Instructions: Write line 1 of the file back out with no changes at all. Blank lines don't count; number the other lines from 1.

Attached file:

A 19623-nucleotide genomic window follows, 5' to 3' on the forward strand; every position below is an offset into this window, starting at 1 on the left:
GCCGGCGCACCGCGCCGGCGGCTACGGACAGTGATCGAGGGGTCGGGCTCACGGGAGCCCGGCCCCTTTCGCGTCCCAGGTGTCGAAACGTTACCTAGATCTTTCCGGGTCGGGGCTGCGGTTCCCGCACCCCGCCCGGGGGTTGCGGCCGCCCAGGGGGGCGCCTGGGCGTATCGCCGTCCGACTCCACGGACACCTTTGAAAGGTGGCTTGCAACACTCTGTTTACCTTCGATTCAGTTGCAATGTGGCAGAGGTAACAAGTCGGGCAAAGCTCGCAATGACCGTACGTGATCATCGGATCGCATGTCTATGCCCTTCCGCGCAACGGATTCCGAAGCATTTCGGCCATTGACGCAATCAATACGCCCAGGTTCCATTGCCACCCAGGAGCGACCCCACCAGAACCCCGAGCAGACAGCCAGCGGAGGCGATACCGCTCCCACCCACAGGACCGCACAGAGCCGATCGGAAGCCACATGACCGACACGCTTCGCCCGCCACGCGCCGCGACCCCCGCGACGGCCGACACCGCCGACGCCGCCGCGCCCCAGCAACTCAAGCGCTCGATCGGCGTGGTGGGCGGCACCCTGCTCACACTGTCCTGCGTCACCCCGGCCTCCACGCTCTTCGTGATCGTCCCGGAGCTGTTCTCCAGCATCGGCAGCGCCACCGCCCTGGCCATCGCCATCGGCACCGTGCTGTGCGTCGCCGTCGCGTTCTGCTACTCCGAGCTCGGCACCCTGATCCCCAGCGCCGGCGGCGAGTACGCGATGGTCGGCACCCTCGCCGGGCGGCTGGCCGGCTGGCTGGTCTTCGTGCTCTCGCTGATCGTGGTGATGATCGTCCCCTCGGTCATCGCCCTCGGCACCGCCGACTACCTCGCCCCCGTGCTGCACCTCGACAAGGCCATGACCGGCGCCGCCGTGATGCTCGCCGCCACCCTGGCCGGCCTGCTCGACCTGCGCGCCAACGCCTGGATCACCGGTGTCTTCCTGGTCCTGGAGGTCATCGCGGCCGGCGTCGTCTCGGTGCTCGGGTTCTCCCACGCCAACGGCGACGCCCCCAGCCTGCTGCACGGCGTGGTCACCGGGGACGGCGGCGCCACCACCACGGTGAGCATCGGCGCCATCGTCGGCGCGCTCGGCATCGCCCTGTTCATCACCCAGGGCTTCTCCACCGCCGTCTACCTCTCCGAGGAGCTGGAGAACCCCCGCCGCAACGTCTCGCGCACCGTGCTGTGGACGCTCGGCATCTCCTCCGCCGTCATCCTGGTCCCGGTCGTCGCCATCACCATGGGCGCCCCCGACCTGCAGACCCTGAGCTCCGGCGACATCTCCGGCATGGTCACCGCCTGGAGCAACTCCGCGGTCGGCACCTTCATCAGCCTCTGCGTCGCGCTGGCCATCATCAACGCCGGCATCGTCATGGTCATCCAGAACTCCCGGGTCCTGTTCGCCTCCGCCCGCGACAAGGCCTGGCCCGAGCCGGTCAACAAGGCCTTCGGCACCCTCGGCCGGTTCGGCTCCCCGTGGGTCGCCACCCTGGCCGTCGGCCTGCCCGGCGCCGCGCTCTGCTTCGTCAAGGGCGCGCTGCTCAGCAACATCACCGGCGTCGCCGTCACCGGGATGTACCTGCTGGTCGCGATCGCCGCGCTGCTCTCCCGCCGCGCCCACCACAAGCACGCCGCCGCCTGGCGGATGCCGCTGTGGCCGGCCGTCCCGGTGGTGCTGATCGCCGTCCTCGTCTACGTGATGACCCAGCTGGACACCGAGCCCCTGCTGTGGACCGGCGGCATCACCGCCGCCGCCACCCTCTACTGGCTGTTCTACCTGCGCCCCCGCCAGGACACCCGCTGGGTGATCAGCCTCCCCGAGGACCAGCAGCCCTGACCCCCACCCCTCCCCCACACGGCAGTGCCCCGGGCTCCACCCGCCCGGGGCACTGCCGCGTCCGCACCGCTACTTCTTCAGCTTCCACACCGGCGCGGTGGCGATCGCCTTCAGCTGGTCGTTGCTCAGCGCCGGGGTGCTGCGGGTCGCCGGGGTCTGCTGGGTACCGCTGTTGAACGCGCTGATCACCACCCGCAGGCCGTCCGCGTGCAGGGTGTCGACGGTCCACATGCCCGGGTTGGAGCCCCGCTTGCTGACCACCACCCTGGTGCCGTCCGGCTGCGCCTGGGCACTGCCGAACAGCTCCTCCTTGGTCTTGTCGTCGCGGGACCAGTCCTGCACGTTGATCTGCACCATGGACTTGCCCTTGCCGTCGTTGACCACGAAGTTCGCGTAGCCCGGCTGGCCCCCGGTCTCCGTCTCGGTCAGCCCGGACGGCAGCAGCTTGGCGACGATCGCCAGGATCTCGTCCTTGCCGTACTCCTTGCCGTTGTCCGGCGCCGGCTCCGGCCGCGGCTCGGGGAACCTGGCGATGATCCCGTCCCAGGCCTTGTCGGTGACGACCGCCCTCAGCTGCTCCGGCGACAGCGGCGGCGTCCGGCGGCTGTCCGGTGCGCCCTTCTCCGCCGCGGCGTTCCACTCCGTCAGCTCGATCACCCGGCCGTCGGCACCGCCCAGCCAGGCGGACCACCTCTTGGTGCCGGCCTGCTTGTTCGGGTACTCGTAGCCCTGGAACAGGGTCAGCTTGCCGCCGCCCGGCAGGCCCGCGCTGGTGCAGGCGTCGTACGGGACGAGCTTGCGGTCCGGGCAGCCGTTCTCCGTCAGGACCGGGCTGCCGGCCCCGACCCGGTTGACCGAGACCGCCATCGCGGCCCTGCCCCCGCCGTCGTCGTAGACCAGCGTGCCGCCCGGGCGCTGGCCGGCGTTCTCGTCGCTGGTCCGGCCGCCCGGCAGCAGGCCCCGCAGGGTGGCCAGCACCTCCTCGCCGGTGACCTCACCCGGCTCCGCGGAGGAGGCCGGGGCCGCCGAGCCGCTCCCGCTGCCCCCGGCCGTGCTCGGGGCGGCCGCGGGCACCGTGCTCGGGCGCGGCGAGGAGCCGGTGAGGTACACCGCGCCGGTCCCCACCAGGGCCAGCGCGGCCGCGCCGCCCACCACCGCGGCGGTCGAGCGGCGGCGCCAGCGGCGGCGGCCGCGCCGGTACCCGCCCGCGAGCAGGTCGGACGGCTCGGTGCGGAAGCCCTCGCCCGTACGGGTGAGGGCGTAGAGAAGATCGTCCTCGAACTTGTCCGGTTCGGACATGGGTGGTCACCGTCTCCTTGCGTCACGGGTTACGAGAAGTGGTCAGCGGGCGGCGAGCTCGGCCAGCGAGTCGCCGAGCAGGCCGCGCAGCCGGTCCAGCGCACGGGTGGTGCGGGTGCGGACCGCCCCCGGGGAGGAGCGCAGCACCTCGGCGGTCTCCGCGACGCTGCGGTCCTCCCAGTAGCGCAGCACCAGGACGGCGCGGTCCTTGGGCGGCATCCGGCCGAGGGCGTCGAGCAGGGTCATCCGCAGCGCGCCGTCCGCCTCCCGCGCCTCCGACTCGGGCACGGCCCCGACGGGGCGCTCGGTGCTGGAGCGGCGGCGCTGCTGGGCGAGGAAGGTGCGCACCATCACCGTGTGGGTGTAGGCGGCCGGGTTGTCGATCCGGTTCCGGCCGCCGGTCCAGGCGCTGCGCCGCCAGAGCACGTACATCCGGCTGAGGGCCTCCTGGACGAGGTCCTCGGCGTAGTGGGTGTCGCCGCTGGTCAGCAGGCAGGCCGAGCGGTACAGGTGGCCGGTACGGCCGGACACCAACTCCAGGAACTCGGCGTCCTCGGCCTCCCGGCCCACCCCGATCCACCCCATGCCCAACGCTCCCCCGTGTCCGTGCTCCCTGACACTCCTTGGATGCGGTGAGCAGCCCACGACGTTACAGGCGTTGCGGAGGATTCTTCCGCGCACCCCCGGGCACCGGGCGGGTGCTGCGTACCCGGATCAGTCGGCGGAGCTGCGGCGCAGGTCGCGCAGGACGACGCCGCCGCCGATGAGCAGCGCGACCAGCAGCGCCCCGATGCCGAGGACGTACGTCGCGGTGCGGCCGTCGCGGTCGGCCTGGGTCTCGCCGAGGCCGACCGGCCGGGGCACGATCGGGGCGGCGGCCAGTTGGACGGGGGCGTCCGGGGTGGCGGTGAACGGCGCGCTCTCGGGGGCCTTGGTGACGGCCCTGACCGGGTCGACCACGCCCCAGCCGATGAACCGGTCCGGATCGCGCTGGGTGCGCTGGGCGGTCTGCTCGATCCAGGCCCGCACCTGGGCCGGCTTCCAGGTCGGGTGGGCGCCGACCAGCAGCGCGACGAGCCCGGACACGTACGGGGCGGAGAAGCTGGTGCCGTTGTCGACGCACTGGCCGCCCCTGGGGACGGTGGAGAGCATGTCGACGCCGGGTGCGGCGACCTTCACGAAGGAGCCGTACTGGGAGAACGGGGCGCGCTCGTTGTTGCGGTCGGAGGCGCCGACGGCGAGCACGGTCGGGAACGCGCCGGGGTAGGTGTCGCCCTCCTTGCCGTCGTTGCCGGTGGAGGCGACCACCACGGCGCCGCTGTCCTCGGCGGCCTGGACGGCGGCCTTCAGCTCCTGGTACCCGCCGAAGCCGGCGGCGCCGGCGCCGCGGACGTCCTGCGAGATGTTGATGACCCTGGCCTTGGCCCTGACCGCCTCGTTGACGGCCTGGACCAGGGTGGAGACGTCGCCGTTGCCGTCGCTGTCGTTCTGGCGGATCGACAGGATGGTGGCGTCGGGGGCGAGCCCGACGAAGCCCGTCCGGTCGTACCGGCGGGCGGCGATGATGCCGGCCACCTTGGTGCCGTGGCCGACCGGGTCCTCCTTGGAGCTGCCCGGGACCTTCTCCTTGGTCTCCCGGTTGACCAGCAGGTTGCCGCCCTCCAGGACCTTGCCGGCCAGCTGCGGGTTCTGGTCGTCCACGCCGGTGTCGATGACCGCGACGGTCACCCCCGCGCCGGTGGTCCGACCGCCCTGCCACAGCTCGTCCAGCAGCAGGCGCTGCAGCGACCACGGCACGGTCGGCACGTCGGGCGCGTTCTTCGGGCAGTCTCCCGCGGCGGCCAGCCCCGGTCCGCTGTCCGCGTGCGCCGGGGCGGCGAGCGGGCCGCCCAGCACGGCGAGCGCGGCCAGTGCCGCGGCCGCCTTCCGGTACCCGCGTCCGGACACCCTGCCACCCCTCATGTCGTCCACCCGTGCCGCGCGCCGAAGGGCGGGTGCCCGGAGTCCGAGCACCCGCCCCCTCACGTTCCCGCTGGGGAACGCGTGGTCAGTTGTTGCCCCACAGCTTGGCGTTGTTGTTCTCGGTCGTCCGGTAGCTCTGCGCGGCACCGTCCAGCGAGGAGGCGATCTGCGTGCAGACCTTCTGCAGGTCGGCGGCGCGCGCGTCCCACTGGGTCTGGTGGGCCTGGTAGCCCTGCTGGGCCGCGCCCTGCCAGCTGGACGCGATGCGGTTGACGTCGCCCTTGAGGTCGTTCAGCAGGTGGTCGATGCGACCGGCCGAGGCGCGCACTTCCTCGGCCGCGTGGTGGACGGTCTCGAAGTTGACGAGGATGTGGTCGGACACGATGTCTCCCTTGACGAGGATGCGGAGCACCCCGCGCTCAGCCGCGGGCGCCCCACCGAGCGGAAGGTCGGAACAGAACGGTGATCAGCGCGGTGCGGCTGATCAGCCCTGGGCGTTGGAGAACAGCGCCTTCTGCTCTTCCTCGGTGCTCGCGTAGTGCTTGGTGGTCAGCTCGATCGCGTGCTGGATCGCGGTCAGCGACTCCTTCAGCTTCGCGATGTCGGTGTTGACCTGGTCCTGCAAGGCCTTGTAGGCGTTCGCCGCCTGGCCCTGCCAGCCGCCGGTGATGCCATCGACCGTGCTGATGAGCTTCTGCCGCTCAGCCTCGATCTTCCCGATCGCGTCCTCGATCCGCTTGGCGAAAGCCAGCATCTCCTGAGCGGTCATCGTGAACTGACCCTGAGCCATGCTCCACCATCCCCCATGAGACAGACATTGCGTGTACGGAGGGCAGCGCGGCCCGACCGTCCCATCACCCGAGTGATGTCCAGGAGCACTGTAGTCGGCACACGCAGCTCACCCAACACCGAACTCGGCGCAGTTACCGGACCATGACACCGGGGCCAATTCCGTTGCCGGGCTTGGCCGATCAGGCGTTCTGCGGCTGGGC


A 19623-nucleotide genomic window follows, 5' to 3' on the forward strand; every position below is an offset into this window, starting at 1 on the left: